Paleo Plan

My Formerly Disordered Eating

I just received this message below from a reader, which I thought was a good topic that a lot of people could relate with.

Neely!

Congrats on the wedding, and hope you both are enjoying the month off. I was wondering, time permitting, if you could possibly write an article that delves into your ‘slightly anorexic’ stage? And how you specifically overcame this? I’ve been paleo for over a year now, but I’m still in that same mindset of slight to extreme restriction. I am seeking out medical/psychological help… but would love an inspiring story. I read your body image article, but if you have any other specifics I’d greatly appreciate it. If not… TOTALLY understand. I’m asking a lot. ;)

 

Here’s my response.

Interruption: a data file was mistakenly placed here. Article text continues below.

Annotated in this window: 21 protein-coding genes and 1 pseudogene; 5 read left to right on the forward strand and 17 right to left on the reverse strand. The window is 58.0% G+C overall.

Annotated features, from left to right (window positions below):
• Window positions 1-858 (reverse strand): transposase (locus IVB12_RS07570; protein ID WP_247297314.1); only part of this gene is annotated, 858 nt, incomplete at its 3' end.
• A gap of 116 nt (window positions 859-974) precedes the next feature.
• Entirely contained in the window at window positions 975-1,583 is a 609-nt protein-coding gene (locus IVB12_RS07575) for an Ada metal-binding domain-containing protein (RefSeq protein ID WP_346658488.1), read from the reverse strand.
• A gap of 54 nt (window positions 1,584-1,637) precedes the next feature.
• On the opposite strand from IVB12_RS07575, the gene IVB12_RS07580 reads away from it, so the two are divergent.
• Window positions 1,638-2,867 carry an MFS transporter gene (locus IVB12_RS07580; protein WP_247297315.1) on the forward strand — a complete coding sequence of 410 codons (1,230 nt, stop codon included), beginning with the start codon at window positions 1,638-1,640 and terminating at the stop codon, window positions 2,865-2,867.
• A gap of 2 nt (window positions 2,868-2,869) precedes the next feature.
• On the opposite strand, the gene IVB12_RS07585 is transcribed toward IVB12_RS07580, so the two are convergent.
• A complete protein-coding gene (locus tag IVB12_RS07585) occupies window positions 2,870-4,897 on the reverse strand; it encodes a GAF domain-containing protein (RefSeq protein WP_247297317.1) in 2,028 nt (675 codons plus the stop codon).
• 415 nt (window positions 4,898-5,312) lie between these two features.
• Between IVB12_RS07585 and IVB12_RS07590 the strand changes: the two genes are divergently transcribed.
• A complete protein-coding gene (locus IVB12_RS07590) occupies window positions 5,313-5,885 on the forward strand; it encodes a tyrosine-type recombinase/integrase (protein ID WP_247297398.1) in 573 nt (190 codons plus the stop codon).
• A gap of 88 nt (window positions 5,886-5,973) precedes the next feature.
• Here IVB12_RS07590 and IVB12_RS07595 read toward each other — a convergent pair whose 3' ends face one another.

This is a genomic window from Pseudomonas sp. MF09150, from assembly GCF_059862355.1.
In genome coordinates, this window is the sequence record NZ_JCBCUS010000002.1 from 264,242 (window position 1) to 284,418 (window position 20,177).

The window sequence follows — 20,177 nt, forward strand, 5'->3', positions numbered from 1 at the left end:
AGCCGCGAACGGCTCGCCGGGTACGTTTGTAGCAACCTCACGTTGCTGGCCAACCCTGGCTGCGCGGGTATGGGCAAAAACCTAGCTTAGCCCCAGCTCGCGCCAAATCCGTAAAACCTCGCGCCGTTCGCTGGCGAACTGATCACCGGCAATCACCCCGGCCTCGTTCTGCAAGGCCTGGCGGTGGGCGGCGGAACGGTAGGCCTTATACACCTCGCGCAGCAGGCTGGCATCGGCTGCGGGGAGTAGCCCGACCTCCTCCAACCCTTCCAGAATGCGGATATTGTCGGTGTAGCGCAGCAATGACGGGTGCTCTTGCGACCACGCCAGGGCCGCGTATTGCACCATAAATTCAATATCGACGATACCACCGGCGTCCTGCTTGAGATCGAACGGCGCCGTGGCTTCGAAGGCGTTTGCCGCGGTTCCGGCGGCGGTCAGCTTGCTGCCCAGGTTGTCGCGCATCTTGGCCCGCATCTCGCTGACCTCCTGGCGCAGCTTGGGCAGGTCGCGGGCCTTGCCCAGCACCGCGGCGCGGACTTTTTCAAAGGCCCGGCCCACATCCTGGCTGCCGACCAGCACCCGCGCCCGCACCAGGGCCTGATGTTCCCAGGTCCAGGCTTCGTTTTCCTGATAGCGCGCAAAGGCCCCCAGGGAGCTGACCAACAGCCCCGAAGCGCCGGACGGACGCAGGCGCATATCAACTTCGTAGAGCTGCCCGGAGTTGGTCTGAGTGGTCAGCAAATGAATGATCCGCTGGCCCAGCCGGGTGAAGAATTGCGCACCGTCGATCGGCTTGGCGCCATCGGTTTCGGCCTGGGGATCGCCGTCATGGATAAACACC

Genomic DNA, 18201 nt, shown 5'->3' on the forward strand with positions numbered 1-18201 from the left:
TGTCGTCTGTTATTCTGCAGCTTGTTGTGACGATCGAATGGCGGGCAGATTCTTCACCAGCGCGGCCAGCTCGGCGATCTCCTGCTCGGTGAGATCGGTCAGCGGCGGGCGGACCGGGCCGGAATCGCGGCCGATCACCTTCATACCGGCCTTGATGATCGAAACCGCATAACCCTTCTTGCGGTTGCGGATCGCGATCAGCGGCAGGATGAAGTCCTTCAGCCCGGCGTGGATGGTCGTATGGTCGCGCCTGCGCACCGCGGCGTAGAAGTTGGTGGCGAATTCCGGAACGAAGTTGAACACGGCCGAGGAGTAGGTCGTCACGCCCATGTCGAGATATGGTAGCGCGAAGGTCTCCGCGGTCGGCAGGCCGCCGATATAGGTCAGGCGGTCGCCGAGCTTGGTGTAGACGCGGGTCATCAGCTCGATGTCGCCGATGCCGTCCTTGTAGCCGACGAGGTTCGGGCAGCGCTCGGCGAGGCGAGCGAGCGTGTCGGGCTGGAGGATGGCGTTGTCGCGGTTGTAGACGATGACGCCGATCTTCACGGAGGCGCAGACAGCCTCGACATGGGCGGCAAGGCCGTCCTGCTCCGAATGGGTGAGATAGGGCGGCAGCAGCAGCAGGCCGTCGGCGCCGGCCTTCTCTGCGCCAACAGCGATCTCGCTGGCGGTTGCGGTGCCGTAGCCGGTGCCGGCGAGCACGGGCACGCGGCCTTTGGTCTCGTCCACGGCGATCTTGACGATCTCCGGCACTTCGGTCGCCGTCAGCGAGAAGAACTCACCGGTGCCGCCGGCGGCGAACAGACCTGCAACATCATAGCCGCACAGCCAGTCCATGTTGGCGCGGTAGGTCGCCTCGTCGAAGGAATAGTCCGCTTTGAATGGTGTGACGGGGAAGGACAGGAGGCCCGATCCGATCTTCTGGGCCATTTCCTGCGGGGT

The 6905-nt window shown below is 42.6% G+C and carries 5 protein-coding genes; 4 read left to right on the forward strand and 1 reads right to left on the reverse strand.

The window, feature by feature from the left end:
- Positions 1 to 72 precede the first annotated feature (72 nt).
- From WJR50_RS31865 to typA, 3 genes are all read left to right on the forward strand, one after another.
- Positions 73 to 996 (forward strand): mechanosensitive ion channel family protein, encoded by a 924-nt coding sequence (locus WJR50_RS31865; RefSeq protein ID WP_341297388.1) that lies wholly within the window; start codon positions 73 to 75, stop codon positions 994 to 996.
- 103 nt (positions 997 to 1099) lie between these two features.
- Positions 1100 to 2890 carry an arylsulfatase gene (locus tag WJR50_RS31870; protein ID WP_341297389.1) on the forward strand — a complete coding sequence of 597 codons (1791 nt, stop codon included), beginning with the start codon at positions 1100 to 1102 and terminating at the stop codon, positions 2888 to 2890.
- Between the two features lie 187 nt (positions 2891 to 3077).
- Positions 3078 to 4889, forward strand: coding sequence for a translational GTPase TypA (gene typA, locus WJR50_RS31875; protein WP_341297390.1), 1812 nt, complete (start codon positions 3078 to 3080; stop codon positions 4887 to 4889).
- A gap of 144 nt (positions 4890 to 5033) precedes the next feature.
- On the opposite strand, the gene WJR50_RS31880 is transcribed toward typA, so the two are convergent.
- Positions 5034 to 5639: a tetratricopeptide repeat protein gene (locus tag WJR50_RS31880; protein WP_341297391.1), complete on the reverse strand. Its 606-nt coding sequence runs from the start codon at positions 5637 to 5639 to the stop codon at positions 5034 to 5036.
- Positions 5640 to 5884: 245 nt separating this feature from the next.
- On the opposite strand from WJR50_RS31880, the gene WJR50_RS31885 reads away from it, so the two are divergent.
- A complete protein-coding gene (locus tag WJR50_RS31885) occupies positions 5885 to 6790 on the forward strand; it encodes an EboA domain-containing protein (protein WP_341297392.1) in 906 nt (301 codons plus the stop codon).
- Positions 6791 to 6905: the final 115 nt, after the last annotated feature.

It’s really embarrassing as a nutritionist to say that I was ever even “slightly anorexic”. I could tell you I starved myself slightly for “research” purposes, but that’d only be a fractions of the truth. I’ve known since nutrition school that I had some eating disordered tendencies after I took a quiz sort of like this one. Before that time, I just thought it was normal to be preoccupied by the size of my thighs all the time and worry constantly about how I would become super thin.

I finally got serious a few years ago and decided I’d experiment with calorie restriction for real. That stint lasted a handful of months where I actually had the self control and desperation to tightly control my portions no matter how weak and crappy I felt. Honestly, it sucked in that I felt light-headed and irritable a lot of the time. But it was also a happy time for me because I was finally losing weight I’d been trying to lose for years. I was thrilled every time I stepped on the scale (which was every single morning) and it was sometimes a pound less than the day before. I was elated. I bought a bunch of new clothes. But when I didn’t lose weight or – God forbid – I gained weight some days, I got scared, frustrated, and anxious. My whole mood became dark and panicky.